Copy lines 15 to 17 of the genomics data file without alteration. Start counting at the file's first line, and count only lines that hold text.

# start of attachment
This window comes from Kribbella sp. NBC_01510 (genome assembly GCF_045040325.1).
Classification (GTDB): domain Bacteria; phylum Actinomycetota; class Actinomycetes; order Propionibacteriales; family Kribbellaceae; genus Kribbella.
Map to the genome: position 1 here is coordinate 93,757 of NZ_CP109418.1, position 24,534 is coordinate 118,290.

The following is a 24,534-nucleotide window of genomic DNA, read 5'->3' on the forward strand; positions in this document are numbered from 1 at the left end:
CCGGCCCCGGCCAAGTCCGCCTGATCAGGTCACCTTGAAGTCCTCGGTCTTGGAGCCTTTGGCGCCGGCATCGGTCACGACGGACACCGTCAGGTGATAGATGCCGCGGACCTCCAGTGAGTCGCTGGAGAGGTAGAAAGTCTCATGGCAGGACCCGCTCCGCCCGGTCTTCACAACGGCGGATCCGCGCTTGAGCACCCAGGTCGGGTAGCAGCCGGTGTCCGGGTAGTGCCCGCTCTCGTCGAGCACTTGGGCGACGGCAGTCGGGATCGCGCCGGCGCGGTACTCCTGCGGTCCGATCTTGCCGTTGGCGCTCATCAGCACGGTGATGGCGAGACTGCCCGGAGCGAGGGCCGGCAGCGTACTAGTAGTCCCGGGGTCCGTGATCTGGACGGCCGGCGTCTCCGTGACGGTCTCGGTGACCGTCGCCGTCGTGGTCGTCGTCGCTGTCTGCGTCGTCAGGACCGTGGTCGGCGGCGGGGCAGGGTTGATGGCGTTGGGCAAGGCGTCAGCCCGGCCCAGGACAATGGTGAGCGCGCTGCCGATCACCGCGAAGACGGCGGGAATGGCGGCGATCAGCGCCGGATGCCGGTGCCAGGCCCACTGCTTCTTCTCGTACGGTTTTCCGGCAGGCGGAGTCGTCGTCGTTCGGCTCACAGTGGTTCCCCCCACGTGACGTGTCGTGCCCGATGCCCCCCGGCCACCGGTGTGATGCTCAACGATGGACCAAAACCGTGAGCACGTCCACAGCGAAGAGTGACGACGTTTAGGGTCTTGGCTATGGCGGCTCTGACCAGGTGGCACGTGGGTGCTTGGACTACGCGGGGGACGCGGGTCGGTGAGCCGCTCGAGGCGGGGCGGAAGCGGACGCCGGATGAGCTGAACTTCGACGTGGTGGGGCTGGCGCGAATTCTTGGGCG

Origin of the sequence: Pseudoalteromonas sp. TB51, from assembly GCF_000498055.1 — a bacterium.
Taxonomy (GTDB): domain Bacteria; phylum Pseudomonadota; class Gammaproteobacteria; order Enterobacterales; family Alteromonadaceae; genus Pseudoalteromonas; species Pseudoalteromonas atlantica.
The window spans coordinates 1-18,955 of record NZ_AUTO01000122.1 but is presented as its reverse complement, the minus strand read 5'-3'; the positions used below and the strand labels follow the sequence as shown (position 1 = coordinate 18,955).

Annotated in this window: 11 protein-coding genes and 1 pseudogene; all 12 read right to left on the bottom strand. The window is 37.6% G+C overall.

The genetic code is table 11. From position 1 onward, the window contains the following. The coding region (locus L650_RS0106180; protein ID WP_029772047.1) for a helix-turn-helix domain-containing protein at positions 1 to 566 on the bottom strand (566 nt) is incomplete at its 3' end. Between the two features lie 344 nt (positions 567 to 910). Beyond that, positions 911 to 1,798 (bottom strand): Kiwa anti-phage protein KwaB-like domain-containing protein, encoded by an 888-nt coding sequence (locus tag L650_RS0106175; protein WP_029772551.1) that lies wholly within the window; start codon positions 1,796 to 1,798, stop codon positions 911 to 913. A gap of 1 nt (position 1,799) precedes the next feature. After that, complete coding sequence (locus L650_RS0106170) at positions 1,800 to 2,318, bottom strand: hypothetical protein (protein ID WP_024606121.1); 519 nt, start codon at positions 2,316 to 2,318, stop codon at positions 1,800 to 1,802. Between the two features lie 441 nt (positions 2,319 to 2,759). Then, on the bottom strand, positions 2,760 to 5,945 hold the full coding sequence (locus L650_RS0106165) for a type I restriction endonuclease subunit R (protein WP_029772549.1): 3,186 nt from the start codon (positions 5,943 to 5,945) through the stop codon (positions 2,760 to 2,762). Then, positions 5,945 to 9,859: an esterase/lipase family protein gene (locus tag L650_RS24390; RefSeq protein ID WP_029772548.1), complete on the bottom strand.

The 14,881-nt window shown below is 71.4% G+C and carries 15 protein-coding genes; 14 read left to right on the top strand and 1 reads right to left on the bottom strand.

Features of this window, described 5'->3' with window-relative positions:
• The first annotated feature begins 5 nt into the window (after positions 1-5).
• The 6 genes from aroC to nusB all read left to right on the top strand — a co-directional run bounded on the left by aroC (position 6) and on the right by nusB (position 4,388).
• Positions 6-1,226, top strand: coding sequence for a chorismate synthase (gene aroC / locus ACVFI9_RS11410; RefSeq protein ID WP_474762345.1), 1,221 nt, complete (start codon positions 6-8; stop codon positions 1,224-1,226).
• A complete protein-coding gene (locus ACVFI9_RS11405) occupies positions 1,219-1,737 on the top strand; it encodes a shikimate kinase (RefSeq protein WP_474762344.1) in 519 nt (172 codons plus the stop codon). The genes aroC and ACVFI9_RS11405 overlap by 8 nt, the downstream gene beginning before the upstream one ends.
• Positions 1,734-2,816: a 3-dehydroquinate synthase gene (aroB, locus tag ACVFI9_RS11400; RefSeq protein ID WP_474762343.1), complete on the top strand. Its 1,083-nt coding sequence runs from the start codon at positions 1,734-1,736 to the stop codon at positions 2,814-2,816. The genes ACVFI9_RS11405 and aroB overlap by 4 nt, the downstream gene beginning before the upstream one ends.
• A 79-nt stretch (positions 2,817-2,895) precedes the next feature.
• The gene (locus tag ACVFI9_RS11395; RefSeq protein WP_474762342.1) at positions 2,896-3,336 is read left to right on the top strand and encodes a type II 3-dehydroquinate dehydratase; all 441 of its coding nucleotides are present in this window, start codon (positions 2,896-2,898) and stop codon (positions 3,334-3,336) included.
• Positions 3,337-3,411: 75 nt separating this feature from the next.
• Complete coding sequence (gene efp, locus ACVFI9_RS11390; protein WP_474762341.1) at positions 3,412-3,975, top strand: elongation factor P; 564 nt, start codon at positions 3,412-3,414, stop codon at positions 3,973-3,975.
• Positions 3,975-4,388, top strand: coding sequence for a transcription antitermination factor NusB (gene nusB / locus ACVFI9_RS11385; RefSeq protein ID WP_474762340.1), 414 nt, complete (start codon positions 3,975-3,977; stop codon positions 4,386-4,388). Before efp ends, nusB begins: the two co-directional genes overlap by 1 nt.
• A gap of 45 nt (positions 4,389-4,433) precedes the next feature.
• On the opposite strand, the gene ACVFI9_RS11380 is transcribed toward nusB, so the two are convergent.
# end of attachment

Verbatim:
• Positions 6-1,226, top strand: coding sequence for a chorismate synthase (gene aroC / locus ACVFI9_RS11410; RefSeq protein ID WP_474762345.1), 1,221 nt, complete (start codon positions 6-8; stop codon positions 1,224-1,226).
• A complete protein-coding gene (locus ACVFI9_RS11405) occupies positions 1,219-1,737 on the top strand; it encodes a shikimate kinase (RefSeq protein WP_474762344.1) in 519 nt (172 codons plus the stop codon). The genes aroC and ACVFI9_RS11405 overlap by 8 nt, the downstream gene beginning before the upstream one ends.
• Positions 1,734-2,816: a 3-dehydroquinate synthase gene (aroB, locus tag ACVFI9_RS11400; RefSeq protein ID WP_474762343.1), complete on the top strand. Its 1,083-nt coding sequence runs from the start codon at positions 1,734-1,736 to the stop codon at positions 2,814-2,816. The genes ACVFI9_RS11405 and aroB overlap by 4 nt, the downstream gene beginning before the upstream one ends.